The Horror, the Horror
Along with the fantasy guide, I just finished Anthony J. Fonseca and June Michele Pulliam's Hooked on Horror: A Guide to Reading Interests in Horror Fiction.
It didn't try to force stories into single categories like the fantasy guide did (many books were placed in four or five different categories) which seemed more fair and realistic but somehow not as fun. Here's the categories they came up with:
Category One: Ghosts and Haunted Houses: Wuthering Heights (!), The Haunting of Hill House, and Tim Powers' Expiration Date
Category Two: Golems, Mummies, and Reanimated Stalkers : Frankenstein and rip-offs.
Category Three: Vampires and Werewolves : Dracula, I am Legend, and Salem's Lot
Category Four: Demonic Possession, Satanism, Black Magic, and Witches and Warlocks : Clive Barker's Damnation Game, The Exorcist, Rosemary's Baby, Tim Powers' Last Call, and James Blaylock's All the Bells on Earth
Category Five: Mythological Monsters and "The Old Ones": Neverwhere (okay, there was an angel but he wasn't quite Cthulhu.)
Category Six: Telekinesis and Hypnosis Carrie, Firestarter, The Shining, and knock-offs
Category Seven: Small-Town Horror Stepford Wives and Robin Hardy and Anthony Shaffer's The Wicker Man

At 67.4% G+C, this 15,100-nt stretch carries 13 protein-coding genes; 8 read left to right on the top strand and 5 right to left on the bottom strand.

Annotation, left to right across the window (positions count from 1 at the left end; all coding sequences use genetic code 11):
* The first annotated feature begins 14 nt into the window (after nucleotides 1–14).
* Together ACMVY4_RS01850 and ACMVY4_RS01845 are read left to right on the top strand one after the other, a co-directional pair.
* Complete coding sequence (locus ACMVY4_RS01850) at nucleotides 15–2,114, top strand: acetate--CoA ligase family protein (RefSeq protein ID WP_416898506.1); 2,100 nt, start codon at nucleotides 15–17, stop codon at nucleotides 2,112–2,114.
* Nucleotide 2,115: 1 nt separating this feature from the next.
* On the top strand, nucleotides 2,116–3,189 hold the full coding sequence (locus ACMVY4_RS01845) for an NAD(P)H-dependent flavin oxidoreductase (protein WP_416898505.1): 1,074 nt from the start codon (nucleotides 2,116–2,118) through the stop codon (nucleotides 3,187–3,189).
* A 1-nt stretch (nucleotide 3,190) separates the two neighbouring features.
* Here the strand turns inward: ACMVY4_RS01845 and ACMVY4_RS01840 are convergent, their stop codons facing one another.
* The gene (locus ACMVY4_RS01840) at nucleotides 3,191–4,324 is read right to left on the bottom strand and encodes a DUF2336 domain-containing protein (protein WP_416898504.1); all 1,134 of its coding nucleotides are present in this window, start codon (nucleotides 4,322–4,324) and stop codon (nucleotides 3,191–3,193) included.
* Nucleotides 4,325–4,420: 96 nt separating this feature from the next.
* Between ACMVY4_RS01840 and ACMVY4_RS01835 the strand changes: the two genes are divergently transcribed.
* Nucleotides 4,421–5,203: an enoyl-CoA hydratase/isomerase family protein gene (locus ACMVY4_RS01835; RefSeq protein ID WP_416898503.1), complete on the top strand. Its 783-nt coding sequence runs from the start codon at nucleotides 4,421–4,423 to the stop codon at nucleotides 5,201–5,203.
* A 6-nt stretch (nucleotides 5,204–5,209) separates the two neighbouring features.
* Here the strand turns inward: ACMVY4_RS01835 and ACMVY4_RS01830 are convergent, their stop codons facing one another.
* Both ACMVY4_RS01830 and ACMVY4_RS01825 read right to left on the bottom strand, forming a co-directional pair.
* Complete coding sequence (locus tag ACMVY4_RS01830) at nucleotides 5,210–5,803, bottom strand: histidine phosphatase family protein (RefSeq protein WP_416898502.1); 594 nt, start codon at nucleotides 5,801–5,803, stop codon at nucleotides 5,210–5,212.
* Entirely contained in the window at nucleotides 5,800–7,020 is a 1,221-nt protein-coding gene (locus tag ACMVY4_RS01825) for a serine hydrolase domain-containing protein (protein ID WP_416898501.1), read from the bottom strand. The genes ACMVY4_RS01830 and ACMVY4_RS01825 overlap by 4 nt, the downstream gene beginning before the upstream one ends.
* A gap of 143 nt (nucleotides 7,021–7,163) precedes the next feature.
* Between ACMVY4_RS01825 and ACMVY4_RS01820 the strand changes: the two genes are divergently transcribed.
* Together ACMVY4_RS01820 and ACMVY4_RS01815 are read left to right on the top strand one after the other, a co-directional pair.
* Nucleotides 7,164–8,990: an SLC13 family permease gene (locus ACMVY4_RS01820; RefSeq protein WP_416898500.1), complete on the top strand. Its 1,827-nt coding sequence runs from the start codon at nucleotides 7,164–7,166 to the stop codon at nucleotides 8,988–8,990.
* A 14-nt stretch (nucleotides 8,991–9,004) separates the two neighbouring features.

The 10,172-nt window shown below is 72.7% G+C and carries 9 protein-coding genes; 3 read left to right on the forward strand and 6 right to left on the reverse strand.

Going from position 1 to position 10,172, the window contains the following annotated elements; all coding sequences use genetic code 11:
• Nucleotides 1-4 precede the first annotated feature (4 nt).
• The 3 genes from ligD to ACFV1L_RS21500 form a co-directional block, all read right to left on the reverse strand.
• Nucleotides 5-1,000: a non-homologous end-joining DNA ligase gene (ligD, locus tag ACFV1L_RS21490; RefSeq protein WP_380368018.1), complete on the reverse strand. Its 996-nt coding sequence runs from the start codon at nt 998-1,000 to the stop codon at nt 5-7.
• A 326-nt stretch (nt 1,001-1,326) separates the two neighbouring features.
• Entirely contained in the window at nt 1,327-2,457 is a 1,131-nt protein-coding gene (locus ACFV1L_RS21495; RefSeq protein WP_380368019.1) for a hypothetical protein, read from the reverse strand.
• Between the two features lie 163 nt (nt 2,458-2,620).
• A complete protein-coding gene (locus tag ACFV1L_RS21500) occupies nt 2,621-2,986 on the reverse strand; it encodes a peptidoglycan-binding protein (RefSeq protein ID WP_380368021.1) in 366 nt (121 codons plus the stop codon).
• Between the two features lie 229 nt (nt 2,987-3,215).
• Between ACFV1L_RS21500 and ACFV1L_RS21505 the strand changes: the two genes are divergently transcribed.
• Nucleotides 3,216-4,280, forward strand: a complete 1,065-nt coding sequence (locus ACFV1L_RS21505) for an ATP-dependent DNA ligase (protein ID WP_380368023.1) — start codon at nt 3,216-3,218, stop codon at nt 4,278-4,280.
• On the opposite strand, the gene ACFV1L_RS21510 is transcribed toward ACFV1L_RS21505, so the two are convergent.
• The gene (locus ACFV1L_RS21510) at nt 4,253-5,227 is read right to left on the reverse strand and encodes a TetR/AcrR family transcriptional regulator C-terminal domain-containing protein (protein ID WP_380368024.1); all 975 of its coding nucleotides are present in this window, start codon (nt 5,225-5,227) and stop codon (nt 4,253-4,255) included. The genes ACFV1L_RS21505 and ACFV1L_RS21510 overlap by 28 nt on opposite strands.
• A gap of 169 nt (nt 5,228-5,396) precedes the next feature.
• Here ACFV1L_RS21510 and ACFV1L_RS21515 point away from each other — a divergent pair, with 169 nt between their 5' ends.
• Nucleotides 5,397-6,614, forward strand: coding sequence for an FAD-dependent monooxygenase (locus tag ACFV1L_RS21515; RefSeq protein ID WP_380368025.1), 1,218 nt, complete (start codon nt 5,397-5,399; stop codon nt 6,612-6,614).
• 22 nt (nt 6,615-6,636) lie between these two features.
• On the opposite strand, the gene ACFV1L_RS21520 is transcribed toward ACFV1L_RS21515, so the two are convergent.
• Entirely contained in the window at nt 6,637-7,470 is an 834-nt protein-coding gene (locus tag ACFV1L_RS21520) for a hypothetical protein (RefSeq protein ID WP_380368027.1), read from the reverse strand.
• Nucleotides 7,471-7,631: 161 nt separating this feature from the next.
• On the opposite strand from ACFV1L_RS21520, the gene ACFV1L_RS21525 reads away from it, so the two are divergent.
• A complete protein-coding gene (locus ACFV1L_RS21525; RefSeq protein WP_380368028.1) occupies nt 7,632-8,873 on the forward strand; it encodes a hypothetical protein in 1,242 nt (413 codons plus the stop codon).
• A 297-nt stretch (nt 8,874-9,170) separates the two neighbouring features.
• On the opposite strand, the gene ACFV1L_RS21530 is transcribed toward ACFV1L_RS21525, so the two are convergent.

Category Eight: Maniacs and Sociopaths, or the Nuclear Family Explodes Robert Bloch's American Gothic and Psycho and Jack Ketchum's Red
Category Nine: Technohorror Jurassic Park, The Boys from Brazil, and John Shirley's Silicon Embrace
Category Ten: Rampant Animals and Other Eco-Monsters Jaws, Cujo, Godzilla, and the Birds
Category Eleven: Psychological Horror Stephen King's It and Janet Berliner and George Guthridge's Madagascar Manifesto (series about an alternate history where the Nazis relocated Jews to Madagascar). And here I thought I was the only one who heard about the Madagascar plan (ultimately scrapped as too expensive).
I agree with Psychological Horror being an important part of horror overall but some of the choices are a little strange.
Category Twelve: Splatterpunk : Poppy Z. Brite's Exquisite Corpse (or just about anything else she writes) and Bret Easton Ellis' American Psycho
Category Thirteen: Comic Horror : Christopher Moore's Practical Demon Keeping, Greg Kihn's Horror Show, and David Prill's Serial Killer Days
The book didn't have "Best of" lists like the fantasy guide. That was a letdown.